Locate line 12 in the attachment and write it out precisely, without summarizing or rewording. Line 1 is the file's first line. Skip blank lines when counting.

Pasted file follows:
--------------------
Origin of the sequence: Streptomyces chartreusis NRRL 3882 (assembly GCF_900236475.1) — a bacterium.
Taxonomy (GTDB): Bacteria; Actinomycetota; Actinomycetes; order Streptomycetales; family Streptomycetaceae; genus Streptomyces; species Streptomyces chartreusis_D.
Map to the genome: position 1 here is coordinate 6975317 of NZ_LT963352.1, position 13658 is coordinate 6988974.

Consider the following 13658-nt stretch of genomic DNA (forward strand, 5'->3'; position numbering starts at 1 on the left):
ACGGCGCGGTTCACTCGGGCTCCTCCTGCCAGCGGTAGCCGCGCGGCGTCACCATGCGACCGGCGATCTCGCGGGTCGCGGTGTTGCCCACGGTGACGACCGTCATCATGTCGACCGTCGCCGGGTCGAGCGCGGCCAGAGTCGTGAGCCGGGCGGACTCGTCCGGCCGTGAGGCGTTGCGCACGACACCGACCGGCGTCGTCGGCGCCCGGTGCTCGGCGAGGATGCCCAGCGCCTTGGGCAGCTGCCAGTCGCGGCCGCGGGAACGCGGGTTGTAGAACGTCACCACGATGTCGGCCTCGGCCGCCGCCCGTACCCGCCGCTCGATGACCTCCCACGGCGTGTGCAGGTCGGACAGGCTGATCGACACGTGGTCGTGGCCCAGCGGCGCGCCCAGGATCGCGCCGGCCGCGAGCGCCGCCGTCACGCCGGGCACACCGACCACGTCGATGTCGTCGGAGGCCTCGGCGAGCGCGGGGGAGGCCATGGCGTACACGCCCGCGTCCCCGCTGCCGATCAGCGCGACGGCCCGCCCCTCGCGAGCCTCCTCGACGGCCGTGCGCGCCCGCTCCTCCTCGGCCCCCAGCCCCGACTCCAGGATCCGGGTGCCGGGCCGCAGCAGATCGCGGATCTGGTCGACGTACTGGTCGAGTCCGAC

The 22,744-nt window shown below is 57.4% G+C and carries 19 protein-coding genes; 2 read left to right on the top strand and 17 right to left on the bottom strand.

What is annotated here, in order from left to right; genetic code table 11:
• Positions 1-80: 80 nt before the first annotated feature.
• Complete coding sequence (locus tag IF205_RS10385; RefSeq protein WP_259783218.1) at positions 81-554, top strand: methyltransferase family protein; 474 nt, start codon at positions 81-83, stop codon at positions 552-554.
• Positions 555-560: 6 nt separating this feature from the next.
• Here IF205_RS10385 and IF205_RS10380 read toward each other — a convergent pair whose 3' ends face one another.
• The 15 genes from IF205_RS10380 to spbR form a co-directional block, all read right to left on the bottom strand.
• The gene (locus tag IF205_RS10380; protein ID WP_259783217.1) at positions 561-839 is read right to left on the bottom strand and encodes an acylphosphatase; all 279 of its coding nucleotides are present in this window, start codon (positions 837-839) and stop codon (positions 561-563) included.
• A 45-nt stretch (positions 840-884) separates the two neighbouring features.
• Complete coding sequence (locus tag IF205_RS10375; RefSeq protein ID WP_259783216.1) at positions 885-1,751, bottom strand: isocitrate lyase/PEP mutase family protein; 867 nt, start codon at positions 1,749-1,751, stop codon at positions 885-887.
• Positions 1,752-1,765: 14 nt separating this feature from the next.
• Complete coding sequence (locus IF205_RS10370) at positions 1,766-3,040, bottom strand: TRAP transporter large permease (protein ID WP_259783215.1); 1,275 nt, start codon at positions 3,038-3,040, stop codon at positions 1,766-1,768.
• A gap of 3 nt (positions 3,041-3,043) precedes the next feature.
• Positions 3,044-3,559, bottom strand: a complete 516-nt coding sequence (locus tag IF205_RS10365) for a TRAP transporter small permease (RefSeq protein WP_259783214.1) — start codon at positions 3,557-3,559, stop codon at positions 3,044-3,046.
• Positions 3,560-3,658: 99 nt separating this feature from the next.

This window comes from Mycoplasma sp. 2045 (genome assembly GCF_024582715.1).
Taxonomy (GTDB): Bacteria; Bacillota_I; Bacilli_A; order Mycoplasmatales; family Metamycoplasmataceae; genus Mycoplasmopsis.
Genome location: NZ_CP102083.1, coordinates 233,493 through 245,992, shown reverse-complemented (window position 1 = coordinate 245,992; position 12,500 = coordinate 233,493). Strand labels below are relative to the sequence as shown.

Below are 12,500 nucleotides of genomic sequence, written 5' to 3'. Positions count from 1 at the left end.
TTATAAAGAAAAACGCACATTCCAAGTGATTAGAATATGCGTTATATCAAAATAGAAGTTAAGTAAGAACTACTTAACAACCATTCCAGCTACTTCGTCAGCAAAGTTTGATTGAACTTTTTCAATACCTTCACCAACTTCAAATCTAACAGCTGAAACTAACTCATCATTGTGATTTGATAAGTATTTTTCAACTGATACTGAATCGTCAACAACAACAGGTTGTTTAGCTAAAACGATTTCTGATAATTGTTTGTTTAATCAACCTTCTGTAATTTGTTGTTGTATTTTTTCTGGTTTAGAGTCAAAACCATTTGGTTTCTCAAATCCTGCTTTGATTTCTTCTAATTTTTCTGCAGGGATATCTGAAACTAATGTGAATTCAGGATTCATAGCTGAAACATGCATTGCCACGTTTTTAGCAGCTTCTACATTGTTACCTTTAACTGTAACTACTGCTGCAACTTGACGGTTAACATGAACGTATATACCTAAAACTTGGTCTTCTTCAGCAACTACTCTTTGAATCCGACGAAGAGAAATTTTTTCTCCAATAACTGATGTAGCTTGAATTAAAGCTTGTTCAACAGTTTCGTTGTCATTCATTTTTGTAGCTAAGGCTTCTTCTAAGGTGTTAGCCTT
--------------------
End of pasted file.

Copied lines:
• The 15 genes from IF205_RS10380 to spbR form a co-directional block, all read right to left on the bottom strand.